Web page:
5 years 3 months ago

 Myths and Truths About Chapter 7 Bankruptcy, Part IVMyth:  A debtor can dismiss a Chapter 7 bankruptcy if the Trustee finds assets.Truth:  In a Chapter 7 bankruptcy, it is not possible to voluntarily dismiss your case if the Trustee finds assets.  Generally, a debtor can voluntarily dismiss their case before discharge if they change their mind about filing the bankruptcy; however, this is not the case if the Trustee has found assets.  When a bankruptcy is filed, the debtor has an obligation to list any property they have at the time of the filing and the value of said property, as well as any pending insurance claims, inheritance, and personal injury claims, etc.  If the Trustee determines that the personal or real property has a higher value than the debtor originally assessed or if the Trustee finds assets that were not listed in the bankruptcy petition, the Trustee can seize the assets if they are not exempt.  In order to prevent this from happening, many debtors request to voluntarily dismiss their case without discharge so they may retain their assets.  This is not a possibility.  If a Trustee finds unexempt assets in a Chapter 7 case, debtors are unable to dismiss their case voluntarily.  That is why it is so important for debtors to accurately disclose their property and assets (present and future) to their attorney and on their bankruptcy petition before filing. Myth:  If a debtor does not list something on the bankruptcy petition, the Trustee will not find out.Truth:  It is essential for debtors to disclose all income, assets, and property, as well as the accurate value, on their bankruptcy petition and to disclose this information to their attorney.  It is also important for debtors to list any transfers, money paid to family members or friends, payments to creditors, etc.  The trustee completes their own investigation into the debtor's petition.  They can check what property the debtor has and the value of the property.  They can also find out about transfers of property and the recipients of transferred property.  Trustees can require an appraisal of real or personal property if they believe the value listed is too low.  They sometimes even wish to view the property personally.  They can also look at bank accounts to determine if money was taken out or given to someone else or if income was earned but not reported.  The Trustee will ask debtors questions under penalty of perjury.  For this reason, it is essential to disclose fair, honest, and accurate information on the bankruptcy petition and schedules. If you have any questions, please contact a St. Louis or St. Charles bankruptcy attorney.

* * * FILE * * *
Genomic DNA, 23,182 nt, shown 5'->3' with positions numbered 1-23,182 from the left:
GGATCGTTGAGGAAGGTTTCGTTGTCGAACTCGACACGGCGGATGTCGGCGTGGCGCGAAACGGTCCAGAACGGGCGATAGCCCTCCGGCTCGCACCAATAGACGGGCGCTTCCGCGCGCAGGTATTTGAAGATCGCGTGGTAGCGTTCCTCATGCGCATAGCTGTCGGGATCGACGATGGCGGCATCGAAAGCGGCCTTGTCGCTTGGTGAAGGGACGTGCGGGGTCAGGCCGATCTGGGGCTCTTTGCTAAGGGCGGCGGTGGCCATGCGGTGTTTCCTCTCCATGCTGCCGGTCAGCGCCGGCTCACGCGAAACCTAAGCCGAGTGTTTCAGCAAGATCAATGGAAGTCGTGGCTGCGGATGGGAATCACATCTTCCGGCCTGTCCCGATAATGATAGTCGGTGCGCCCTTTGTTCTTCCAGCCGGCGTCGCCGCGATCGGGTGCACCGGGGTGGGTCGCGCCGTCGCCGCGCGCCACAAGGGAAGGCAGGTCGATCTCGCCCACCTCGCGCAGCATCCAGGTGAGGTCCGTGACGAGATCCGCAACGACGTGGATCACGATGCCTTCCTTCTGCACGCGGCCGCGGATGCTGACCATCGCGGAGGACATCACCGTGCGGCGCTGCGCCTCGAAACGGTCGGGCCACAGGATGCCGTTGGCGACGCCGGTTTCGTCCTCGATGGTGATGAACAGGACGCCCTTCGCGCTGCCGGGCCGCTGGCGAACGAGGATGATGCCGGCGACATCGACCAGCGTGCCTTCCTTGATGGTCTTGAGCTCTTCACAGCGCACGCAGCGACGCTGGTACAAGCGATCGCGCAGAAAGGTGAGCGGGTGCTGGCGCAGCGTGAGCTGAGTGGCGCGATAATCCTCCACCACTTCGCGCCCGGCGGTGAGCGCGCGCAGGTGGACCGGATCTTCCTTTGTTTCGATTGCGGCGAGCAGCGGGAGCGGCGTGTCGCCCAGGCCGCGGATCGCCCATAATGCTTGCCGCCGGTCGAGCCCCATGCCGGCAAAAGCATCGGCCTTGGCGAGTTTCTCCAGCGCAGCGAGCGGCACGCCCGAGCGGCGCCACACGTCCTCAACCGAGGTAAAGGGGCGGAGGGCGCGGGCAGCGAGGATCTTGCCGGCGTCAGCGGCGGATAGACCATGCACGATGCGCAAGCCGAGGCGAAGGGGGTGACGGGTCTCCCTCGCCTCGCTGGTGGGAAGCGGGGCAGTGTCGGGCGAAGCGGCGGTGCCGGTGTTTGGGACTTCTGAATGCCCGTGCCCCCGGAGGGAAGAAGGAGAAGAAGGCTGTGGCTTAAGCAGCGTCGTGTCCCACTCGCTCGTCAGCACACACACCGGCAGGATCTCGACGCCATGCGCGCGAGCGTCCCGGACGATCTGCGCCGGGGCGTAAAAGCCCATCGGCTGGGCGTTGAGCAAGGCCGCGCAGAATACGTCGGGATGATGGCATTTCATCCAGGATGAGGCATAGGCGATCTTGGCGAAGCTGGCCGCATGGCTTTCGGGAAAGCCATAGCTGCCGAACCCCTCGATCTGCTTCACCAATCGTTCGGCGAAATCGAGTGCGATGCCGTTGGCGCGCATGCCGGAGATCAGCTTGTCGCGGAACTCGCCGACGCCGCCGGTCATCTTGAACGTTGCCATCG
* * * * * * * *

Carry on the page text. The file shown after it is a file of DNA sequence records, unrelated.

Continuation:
5 years 3 months ago

 Myths and Truths About Chapter 13 Bankruptcy, Part IVMyth:  If a house is jointly owned and in foreclosure, both parties on the loan must file Chapter 13 bankruptcy in order to save the house from foreclosure.Truth:  Both parties on the loan do not need to file bankruptcy in order to save the house from foreclosure. It is very common for a house to be owned jointly, especially by a married couple.  Many people think that because both names are on the loan, both people on the loan need to file bankruptcy in order to save the house from foreclosure.  Actually, as long as one party on the loan files, that is enough to protect the house from foreclosure and implement the automatic stay as long as the bankruptcy is filed before the foreclosure.  It may be beneficial for both parties to file together if they have other debt to include in the bankruptcy.  In some cases, however, the house may be the only debt the parties possess or the additional debt may only be in the filing debtor's name.  In that case, some people prefer to have only the one party on the loan file in order to preserve the credit of the other person.  If the house is later surrendered through the bankruptcy or foreclosed, the second person on the loan may want to consider filing bankruptcy because they would then be responsible for the deficiency on the property.  Otherwise, only one party would need to file bankruptcy.Myth:  If the creditor isn't being paid through the bankruptcy, it is because the Trustee is choosing not to pay them.Truth:  If a creditor is not being paid through the Chapter 13 bankruptcy, it likely due to reasons outside the Trustee's control.  When a bankruptcy is filed, the creditors receive notice of the bankruptcy and are given a deadline in order to file a proof of claim.  The proof of claim informs the Trustee of the amount due to the creditor so they know how much should be in the plan to pay them.  Upon review of the proofs of claim, the Trustee makes sure the plan is feasible and pays the creditor a certain amount per month through the life of the plan.  If the creditor does not file a proof of claim, the Trustee cannot pay them.  Therefore, if the creditor is not being paid, there is a good chance there is no proof of claim filed.  In that case, the debtor's attorney can call the creditor to remind them or file a proof of claim on the creditor's behalf to guarantee payment by the Trustee. If you would like more information, please contact a St. Louis or St. Charles bankruptcy attorney.